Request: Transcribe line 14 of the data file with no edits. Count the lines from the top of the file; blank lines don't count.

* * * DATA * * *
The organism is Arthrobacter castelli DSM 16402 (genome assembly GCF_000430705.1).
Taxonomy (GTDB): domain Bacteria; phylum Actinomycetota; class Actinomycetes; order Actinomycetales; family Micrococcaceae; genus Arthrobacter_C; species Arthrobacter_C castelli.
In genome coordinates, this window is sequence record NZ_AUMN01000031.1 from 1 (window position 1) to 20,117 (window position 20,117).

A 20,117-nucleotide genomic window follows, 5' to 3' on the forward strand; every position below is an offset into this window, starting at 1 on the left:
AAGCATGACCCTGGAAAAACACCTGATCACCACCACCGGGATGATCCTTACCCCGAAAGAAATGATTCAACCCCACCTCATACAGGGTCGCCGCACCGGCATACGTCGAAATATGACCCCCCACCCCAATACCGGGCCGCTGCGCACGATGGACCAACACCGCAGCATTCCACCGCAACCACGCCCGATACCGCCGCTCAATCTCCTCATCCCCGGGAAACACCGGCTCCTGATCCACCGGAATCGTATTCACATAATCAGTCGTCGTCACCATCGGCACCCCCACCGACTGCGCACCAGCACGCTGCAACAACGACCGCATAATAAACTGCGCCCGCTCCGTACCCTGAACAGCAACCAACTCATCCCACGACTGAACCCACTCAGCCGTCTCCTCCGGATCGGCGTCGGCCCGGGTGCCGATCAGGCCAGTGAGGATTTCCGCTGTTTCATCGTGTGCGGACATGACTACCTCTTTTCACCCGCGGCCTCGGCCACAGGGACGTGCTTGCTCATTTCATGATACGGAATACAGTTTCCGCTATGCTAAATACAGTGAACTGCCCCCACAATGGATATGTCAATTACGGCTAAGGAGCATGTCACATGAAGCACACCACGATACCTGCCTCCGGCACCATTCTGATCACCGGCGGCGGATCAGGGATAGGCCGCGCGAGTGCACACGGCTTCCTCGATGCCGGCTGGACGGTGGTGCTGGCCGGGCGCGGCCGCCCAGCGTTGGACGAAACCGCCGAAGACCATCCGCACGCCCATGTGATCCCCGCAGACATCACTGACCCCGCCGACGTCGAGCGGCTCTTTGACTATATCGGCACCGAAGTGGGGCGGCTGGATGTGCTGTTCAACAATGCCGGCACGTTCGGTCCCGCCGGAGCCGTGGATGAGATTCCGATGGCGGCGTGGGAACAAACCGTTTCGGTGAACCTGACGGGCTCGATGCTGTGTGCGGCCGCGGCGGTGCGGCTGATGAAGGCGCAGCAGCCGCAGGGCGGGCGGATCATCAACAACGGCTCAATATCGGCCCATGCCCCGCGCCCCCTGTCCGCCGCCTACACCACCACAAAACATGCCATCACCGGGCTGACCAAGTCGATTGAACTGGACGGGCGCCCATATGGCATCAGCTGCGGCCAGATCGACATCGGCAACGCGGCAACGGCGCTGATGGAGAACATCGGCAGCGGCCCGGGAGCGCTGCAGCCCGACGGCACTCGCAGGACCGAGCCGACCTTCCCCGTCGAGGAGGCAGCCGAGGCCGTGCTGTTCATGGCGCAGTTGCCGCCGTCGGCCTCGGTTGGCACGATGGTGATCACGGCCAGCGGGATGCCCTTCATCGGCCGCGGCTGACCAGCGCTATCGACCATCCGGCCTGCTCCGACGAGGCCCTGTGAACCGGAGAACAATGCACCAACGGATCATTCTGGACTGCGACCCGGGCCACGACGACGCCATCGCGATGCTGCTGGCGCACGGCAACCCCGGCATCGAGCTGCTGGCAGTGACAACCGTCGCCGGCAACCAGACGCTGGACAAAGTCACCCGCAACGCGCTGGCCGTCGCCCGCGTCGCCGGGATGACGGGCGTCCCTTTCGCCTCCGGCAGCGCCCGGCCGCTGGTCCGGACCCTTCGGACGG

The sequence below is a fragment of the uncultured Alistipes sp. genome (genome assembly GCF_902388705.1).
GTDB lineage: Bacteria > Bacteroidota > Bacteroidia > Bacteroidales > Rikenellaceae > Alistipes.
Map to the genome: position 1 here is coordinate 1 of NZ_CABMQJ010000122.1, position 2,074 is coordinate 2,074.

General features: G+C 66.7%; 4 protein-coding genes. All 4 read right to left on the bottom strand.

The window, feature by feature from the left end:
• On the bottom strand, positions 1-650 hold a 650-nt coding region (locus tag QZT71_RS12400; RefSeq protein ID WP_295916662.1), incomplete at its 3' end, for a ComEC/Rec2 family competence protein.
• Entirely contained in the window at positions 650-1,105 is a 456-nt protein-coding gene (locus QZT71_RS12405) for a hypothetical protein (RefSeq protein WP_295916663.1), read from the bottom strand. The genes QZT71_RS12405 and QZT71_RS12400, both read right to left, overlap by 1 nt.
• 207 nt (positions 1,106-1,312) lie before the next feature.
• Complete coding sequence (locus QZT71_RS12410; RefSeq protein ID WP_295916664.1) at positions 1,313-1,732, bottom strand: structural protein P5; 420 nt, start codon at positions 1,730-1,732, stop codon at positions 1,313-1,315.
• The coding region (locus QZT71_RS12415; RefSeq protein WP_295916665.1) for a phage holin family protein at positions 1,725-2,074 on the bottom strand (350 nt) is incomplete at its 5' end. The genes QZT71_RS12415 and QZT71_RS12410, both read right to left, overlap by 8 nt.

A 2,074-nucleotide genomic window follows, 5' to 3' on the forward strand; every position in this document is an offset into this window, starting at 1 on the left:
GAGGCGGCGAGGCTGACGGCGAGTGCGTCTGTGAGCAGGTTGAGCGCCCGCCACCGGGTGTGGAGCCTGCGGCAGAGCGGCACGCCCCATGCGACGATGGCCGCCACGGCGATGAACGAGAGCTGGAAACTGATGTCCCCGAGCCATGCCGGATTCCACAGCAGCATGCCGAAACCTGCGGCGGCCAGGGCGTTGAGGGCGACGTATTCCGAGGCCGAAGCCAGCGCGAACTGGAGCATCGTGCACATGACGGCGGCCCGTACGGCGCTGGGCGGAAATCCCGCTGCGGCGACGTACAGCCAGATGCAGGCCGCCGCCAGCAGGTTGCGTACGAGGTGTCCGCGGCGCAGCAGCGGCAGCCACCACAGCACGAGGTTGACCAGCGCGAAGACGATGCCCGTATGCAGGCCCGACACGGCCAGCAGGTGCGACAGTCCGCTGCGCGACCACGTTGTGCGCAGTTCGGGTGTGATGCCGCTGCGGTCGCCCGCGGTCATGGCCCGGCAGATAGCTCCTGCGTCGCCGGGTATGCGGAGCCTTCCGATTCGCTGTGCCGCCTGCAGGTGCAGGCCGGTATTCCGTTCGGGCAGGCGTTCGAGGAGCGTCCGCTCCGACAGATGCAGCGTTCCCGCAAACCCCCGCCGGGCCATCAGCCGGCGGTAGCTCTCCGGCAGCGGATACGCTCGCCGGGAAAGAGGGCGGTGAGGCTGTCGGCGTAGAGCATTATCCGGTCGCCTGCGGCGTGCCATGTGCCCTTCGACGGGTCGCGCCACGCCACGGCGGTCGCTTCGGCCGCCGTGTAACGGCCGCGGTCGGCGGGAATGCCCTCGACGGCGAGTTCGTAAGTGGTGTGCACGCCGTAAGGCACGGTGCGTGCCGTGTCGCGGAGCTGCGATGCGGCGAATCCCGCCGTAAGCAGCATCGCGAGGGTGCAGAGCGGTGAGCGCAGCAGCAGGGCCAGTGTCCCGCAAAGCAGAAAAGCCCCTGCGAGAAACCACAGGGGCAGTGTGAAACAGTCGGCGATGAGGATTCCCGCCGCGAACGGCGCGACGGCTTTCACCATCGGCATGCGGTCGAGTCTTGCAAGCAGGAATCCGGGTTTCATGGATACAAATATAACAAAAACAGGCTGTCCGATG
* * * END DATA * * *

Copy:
• Complete coding sequence (locus QZT71_RS12410; RefSeq protein ID WP_295916664.1) at positions 1,313-1,732, bottom strand: structural protein P5; 420 nt, start codon at positions 1,730-1,732, stop codon at positions 1,313-1,315.